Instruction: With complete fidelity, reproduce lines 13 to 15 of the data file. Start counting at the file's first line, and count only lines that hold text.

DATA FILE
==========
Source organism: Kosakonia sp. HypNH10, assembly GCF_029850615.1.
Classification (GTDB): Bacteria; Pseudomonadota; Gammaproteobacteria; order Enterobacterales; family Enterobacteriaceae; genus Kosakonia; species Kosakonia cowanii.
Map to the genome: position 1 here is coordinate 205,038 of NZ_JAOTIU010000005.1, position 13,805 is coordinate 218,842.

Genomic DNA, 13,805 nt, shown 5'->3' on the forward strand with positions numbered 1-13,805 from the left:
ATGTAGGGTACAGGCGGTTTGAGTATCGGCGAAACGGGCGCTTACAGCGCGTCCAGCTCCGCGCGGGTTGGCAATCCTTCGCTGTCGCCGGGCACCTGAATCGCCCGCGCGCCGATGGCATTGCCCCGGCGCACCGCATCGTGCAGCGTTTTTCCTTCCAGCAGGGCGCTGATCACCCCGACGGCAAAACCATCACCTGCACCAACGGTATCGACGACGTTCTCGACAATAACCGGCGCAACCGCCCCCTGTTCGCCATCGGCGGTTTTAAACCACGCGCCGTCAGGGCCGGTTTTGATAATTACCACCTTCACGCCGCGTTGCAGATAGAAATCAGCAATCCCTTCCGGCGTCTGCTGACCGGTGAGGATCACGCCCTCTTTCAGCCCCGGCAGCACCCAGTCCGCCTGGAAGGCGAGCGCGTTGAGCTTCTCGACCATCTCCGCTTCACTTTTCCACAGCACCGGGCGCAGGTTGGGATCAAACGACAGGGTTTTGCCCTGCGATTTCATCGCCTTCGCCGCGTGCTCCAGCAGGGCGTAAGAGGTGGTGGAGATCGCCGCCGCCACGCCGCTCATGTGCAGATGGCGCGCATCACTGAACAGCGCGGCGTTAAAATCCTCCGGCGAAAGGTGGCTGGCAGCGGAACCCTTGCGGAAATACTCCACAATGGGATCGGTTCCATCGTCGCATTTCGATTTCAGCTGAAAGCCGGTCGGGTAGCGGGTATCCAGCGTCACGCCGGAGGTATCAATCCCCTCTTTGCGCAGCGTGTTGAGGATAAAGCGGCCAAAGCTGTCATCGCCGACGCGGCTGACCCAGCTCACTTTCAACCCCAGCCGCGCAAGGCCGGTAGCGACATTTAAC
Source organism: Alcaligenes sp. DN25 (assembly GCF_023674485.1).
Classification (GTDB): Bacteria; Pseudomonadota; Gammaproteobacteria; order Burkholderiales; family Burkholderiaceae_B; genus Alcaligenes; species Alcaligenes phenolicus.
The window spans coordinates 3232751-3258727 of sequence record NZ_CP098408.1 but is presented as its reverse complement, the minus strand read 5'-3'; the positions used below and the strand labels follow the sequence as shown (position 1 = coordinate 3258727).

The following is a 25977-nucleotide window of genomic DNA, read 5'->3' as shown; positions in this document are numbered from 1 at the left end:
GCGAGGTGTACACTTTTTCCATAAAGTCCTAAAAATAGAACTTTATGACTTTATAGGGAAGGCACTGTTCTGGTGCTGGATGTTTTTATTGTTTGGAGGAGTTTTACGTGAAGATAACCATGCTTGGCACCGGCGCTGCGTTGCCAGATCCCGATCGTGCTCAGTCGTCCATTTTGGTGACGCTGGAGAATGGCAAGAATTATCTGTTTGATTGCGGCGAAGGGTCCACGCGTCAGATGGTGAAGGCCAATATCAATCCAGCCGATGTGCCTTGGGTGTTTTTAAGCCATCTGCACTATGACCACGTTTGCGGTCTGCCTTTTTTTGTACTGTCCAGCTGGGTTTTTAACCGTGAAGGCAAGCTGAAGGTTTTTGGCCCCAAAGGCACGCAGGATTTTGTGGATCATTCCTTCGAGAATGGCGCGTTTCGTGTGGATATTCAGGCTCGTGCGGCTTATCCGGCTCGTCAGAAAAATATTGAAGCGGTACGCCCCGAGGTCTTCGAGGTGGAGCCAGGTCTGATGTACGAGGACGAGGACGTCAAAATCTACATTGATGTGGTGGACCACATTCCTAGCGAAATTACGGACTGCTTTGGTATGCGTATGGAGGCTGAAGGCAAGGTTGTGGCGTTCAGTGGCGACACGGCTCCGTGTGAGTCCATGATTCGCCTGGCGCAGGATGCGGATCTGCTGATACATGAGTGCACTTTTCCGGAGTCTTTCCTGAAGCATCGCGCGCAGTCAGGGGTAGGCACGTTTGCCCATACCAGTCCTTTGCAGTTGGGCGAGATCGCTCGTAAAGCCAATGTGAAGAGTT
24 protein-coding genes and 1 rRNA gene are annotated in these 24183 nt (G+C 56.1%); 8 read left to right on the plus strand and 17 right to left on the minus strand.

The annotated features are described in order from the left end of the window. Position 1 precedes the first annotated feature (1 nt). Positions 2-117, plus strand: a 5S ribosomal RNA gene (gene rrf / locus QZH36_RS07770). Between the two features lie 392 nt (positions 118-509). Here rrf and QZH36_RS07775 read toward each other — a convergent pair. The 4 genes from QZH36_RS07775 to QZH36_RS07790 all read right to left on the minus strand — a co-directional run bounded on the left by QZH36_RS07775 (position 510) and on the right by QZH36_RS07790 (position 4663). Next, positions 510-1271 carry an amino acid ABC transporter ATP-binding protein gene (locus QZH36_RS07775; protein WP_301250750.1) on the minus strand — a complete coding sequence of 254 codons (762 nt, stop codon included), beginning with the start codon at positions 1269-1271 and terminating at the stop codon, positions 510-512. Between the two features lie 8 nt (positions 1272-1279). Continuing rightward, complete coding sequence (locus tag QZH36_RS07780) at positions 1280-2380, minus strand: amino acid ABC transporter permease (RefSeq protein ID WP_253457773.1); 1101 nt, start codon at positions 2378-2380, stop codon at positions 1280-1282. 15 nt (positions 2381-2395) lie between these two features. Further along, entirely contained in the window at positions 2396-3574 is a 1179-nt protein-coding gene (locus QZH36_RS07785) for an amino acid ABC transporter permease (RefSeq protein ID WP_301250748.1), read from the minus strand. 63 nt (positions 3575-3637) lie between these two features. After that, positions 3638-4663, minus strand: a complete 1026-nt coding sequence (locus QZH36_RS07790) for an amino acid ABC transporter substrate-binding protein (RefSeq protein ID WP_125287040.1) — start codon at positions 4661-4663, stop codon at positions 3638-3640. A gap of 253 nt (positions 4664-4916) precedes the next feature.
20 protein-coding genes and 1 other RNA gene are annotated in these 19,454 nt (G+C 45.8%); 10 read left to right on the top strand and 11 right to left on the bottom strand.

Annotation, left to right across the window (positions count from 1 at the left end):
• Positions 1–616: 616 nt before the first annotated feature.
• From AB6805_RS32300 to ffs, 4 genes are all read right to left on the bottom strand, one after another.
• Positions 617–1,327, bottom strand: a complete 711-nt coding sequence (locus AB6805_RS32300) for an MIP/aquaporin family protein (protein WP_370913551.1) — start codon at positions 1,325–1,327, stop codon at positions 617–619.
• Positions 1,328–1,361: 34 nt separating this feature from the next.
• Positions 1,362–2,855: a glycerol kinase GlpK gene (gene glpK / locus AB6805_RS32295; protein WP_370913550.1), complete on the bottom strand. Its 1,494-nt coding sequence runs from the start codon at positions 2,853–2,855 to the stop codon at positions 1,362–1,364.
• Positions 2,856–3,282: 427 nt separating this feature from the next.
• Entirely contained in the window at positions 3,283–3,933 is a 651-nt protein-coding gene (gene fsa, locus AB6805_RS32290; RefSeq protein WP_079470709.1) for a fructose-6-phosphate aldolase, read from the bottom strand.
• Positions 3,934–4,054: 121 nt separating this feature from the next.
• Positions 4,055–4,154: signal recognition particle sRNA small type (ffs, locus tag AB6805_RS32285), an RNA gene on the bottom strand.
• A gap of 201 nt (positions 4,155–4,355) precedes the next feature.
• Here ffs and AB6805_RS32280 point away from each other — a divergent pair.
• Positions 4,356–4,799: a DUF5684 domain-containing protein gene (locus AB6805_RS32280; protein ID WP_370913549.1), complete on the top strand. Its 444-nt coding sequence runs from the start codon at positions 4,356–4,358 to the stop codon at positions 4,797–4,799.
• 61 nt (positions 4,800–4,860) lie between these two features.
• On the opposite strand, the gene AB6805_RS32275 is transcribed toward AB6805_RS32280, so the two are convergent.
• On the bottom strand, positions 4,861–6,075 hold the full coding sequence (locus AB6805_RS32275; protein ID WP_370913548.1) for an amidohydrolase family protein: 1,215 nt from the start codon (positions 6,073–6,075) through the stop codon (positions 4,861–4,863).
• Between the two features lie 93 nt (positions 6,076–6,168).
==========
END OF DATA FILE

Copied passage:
20 protein-coding genes and 1 other RNA gene are annotated in these 19,454 nt (G+C 45.8%); 10 read left to right on the top strand and 11 right to left on the bottom strand.

Annotation, left to right across the window (positions count from 1 at the left end):
• Positions 1–616: 616 nt before the first annotated feature.